Hurricane Irene will not create enough loss for the private property/casualty market in order to impact pricing, according industry watchers But the weekend storm will likely put even more stress on the money losing government-backed flood insurance program.
“From an insurance perspective, this is not market turning event,” says Robert Hartwig, Ph.D.,” president of the Insurance Information Institute. “There was a lot of speculation prior to the storm that that could happen, but much of the loss will reside with the National Flood Insurance Program.”
Initial losses estimates form Hurricane Irene have started to trickle, with several catastrophe modeling firms saying the private insurance market’s exposure could run between $1 billion and $3 billion.
Modeling firm EQECAT estimates that insured losses from Irene will range between $200 million to $400 million for hardest hit North and South Carolina. Maryland-based Kinetic Analysis Corp. estimated insured losses would total $14 billion prior to the storm making landfall but quickly dropped that estimate to $2.6 billion, according to published reports.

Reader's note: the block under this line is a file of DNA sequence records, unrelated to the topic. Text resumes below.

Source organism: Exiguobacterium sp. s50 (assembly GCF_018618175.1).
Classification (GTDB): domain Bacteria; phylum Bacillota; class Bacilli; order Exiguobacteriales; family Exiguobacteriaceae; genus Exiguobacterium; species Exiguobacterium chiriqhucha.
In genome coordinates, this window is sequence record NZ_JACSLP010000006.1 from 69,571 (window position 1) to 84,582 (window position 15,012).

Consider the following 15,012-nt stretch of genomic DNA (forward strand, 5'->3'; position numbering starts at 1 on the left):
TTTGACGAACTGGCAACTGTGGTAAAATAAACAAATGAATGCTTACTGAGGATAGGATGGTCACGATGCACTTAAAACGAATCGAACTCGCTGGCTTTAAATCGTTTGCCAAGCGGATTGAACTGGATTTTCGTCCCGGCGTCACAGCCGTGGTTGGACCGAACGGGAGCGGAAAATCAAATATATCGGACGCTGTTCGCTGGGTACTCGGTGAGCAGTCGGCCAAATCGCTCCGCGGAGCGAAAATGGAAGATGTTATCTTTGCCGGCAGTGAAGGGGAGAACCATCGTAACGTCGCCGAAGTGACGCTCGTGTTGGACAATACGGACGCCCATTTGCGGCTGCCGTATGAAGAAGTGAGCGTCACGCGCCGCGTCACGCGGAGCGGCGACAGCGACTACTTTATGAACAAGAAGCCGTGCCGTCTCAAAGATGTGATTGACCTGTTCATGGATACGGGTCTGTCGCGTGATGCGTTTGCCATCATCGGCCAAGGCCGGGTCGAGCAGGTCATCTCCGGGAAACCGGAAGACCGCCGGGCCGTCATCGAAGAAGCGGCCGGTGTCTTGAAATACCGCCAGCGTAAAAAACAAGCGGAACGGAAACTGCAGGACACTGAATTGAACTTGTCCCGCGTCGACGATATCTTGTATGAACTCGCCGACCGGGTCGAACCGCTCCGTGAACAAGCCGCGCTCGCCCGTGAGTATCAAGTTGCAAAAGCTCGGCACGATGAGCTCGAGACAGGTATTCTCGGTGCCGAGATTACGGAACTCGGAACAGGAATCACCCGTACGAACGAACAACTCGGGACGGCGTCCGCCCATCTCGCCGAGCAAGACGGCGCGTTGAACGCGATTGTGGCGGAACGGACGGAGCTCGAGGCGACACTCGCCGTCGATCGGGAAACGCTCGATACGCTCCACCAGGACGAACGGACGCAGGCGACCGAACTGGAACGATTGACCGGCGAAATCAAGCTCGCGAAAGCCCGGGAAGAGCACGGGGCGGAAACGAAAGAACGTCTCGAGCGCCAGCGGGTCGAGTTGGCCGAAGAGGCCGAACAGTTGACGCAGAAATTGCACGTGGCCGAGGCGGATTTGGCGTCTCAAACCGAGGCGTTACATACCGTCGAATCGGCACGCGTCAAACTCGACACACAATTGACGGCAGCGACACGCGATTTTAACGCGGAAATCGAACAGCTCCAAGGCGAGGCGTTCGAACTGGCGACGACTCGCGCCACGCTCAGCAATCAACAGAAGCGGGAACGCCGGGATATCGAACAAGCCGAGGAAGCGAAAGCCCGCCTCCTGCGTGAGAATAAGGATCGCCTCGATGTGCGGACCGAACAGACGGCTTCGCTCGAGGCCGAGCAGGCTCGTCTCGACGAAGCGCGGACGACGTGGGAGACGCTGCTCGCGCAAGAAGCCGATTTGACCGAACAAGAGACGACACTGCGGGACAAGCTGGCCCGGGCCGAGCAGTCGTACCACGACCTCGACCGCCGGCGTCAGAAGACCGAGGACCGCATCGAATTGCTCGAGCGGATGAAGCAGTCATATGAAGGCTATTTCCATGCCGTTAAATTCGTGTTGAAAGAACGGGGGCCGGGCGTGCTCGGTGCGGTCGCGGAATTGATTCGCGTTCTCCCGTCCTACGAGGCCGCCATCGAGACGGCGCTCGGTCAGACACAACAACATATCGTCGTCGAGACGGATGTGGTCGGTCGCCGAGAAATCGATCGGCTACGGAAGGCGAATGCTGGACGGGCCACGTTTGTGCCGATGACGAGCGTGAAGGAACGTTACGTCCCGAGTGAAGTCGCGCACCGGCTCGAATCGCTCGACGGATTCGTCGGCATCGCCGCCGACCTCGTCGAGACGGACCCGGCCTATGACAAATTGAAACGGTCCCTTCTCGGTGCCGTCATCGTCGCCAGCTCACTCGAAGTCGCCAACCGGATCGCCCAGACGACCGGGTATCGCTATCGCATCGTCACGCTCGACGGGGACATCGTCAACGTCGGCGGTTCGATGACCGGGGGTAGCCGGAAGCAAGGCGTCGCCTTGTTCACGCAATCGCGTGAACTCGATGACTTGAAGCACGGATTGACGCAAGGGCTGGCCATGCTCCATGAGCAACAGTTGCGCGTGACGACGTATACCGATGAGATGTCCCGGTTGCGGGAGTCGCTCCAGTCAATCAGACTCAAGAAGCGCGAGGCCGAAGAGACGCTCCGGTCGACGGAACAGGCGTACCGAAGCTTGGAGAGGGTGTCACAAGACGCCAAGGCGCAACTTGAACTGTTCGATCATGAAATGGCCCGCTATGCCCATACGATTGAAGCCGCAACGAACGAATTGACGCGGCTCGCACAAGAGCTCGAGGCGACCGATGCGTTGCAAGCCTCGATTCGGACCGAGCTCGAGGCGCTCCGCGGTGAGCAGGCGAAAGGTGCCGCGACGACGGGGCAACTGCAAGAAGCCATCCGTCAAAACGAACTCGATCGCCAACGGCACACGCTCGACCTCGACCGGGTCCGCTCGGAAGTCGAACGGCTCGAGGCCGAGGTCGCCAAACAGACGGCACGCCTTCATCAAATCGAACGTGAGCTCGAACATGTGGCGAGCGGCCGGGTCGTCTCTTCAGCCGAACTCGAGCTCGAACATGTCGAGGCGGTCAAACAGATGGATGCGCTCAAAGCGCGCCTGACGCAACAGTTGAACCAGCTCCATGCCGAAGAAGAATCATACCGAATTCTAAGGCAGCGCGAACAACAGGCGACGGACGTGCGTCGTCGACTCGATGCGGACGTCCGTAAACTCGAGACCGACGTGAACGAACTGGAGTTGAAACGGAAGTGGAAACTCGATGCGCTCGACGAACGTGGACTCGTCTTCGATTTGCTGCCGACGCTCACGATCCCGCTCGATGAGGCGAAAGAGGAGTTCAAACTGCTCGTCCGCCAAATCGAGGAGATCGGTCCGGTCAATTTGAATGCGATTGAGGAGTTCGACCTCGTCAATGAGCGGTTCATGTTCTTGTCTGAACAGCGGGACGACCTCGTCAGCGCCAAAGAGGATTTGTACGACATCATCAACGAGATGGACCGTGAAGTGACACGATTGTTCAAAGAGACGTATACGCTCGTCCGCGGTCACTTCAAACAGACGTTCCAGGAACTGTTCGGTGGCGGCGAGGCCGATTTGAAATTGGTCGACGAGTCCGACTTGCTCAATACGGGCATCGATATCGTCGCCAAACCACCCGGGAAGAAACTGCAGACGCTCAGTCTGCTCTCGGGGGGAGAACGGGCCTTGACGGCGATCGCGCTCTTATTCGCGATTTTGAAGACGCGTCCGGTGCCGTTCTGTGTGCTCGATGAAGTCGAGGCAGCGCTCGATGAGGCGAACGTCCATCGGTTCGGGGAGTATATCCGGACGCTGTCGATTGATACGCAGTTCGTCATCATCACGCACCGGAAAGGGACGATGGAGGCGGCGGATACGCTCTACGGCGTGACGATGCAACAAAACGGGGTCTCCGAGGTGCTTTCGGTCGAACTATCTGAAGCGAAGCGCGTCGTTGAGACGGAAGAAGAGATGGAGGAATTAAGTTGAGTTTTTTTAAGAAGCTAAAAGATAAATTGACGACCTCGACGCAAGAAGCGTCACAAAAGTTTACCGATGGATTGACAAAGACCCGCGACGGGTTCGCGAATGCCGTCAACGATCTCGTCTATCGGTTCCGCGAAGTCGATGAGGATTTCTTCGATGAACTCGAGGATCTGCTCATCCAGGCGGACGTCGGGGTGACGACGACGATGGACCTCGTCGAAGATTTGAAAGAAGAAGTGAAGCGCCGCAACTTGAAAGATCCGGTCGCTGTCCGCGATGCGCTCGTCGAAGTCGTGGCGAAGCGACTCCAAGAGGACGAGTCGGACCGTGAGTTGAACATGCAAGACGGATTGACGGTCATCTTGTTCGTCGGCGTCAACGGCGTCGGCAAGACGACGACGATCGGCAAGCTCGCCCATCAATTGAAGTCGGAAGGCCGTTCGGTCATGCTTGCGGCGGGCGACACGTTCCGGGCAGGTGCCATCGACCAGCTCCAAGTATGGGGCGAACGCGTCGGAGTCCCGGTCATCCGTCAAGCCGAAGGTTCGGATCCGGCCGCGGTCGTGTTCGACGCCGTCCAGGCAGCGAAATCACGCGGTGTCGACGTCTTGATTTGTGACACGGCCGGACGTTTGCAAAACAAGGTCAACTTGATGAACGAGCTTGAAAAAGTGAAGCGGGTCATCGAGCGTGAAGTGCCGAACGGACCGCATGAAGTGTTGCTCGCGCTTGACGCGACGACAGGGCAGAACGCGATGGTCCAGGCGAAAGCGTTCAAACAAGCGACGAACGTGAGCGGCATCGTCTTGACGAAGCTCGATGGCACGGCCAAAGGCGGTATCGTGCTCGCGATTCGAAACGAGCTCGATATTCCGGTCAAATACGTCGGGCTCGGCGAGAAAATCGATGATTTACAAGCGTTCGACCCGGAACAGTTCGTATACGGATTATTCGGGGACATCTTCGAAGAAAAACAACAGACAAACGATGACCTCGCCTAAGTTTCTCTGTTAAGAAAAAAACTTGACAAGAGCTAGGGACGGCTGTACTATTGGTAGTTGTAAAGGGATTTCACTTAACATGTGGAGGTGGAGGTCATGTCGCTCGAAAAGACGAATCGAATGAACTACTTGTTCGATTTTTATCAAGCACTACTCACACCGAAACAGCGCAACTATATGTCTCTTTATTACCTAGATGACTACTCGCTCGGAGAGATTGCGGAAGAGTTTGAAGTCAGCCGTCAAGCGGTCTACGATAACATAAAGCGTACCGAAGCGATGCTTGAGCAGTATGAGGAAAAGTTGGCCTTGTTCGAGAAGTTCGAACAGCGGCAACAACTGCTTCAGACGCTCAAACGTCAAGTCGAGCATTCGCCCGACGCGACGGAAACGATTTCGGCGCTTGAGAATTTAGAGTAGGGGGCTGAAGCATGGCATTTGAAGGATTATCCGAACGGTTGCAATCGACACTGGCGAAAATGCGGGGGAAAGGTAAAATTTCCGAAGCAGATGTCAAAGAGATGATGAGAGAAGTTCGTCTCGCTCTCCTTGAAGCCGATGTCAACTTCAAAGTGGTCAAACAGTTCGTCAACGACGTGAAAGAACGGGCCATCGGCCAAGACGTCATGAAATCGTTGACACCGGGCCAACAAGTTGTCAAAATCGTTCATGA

“It will still be a multibillion property insurance loss for property casualty insurers with some additional loss for the state run property residual markets,” Hartwig says. “This will be a significant loss for the National Flood Insurance Program, likely several billions dollars”
EQECAT also adds that the flooding from Hurricane Irene would drive losses, explaining in a statement issued Monday that rainfall was “more than forecasted” in North Carolina and Virginia and reached 20 inches in some areas.
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